President Cyril Ramaphosa has called for the African Union to be made a permanent member of the G20.
The G20 is a group of 20 countries with leading economies that come together to discuss policy on health, trade and other issues.
The President was speaking during the Working Session on Food and Energy Security at the G20 Leaders’ Summit, held in Bali, Indonesia.
President Ramaphosa said the addition of the African Union will give a more unified approach to solving the challenges currently plaguing the world.
“We call for continued G20 support for the African Renewable Energy Initiative as a means of bringing clean power to the continent on African terms.
“In this regard, this can be best achieved with the African Union joining the G20 as a permanent member. It is only through a collective and united response that we can resolve the challenges of food and energy insecurity across our world,” he said.
President Ramaphosa bemoaned slow progress on negotiations between developing and developed nations at the recently held 2022 United Nations Climate Change Conference or Conference of the Parties (COP27).
“We are…concerned about the lack of progress on key issues in the multilateral negotiations at COP27, especially with respect to loss and damage, finance, technology, capacity building, adaptation and the just transition.
“The outcomes of both COP27 and this Leaders’ Summit must reaffirm the principles of equity and ‘common but differentiated responsibilities.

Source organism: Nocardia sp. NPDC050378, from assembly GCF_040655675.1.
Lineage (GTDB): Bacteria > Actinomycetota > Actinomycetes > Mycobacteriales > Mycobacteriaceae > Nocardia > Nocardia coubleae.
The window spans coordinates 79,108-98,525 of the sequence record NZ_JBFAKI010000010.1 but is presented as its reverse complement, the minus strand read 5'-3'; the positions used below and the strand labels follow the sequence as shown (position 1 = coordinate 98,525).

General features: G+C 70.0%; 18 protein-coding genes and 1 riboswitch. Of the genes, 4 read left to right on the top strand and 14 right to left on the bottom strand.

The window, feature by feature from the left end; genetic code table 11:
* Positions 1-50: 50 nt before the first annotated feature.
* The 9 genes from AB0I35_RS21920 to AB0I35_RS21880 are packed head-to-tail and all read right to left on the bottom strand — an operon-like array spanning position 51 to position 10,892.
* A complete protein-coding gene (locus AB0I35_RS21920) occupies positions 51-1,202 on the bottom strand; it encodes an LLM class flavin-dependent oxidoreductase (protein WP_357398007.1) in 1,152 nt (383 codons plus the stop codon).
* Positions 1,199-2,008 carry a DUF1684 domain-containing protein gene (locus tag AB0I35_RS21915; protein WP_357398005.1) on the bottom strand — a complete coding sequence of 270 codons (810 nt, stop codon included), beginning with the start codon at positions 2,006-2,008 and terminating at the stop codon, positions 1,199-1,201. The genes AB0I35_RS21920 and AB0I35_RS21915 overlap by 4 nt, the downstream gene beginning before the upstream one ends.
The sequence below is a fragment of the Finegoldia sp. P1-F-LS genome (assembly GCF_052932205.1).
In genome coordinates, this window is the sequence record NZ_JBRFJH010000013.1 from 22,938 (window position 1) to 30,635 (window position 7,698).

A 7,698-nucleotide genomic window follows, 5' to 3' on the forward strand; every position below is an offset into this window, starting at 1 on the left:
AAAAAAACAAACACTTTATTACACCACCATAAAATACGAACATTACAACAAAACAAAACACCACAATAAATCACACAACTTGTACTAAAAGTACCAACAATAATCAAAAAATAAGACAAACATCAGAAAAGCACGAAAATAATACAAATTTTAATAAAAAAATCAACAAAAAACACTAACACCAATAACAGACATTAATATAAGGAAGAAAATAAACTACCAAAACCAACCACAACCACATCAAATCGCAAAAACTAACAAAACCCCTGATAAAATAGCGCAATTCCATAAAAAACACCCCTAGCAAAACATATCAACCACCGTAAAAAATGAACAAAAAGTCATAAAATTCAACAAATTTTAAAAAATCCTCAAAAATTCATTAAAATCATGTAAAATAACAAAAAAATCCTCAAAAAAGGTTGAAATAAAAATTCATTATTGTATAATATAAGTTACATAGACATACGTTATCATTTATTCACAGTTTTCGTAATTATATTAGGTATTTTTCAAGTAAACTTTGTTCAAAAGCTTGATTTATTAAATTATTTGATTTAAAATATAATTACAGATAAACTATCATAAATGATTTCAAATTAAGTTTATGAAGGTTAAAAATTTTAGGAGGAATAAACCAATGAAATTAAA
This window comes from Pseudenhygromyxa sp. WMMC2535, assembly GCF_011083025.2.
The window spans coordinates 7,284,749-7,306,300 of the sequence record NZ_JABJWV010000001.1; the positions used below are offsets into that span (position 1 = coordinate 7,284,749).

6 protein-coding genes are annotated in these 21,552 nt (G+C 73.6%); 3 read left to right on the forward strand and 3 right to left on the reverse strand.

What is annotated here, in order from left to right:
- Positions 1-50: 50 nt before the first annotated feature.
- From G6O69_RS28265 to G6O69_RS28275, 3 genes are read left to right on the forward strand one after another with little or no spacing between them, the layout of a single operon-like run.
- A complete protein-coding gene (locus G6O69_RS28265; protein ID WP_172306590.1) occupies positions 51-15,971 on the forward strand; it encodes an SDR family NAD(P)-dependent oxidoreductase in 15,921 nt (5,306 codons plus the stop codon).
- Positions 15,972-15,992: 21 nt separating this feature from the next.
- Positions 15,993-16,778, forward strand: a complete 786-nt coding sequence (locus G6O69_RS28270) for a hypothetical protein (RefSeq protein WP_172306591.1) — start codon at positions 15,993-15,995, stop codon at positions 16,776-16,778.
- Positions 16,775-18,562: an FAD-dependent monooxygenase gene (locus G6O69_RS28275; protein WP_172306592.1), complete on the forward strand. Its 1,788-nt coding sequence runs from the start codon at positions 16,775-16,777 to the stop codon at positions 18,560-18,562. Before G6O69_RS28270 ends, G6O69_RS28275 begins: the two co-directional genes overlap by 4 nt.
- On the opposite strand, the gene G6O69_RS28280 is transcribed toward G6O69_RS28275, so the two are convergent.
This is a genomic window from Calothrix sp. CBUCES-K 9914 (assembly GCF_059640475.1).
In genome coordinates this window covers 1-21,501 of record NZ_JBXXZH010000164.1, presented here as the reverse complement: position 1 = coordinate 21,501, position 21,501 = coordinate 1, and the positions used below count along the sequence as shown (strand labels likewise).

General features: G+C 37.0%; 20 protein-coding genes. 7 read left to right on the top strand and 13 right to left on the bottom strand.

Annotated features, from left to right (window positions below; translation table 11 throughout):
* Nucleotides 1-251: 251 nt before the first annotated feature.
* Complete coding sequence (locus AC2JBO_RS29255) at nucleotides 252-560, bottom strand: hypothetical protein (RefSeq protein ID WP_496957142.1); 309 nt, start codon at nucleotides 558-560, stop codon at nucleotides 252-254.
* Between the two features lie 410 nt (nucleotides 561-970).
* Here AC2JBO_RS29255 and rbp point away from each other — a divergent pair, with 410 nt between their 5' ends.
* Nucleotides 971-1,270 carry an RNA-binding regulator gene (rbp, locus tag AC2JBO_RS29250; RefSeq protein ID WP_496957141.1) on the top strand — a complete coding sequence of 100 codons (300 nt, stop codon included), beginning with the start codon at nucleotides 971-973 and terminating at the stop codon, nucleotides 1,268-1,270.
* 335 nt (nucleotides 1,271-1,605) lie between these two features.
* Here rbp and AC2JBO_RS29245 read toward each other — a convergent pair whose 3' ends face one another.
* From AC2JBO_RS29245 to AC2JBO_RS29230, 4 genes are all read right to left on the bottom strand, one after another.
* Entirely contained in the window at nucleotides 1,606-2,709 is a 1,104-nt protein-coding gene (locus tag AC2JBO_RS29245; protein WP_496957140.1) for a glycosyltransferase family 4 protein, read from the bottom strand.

He said that industrialised countries in the G20 need to demonstrate more ambitious climate action. They must honour their financial commitments to developing economies,” he said.
Turning to food insecurity, President Ramaphosa said several factors are contributing to increasing global food insecurity with low and middle income states bearing the brunt of it.
“The recovery from the COVID-19 pandemic has been uneven and inadequate. Climate change has increased the frequency and severity of droughts, floods and wildfires, disrupting agricultural production and supply. The conflict between Russia and Ukraine has hiked global prices for fuel, fertilisers, edible oil, sugar and wheat.
“Low and middle income economies are most affected by the resultant food shortages and therefore need substantial financial support to ensure food security and tackle the effects of climate change,” he said.
President Ramaphosa said this support would contribute a long way to assisting these countries to use new agriculture. This will help mitigate climate change’s effects on food production.
“With this support, low and middle-income countries can invest in climate-smart agriculture, sustainable food production systems and climate change early warning systems. Trade restrictions are a major source of risk for global food price stability.
“We, therefore, support the call for multilateral trading systems that are transparent, inclusive, predictable and rules-based.” added Ramaphosa.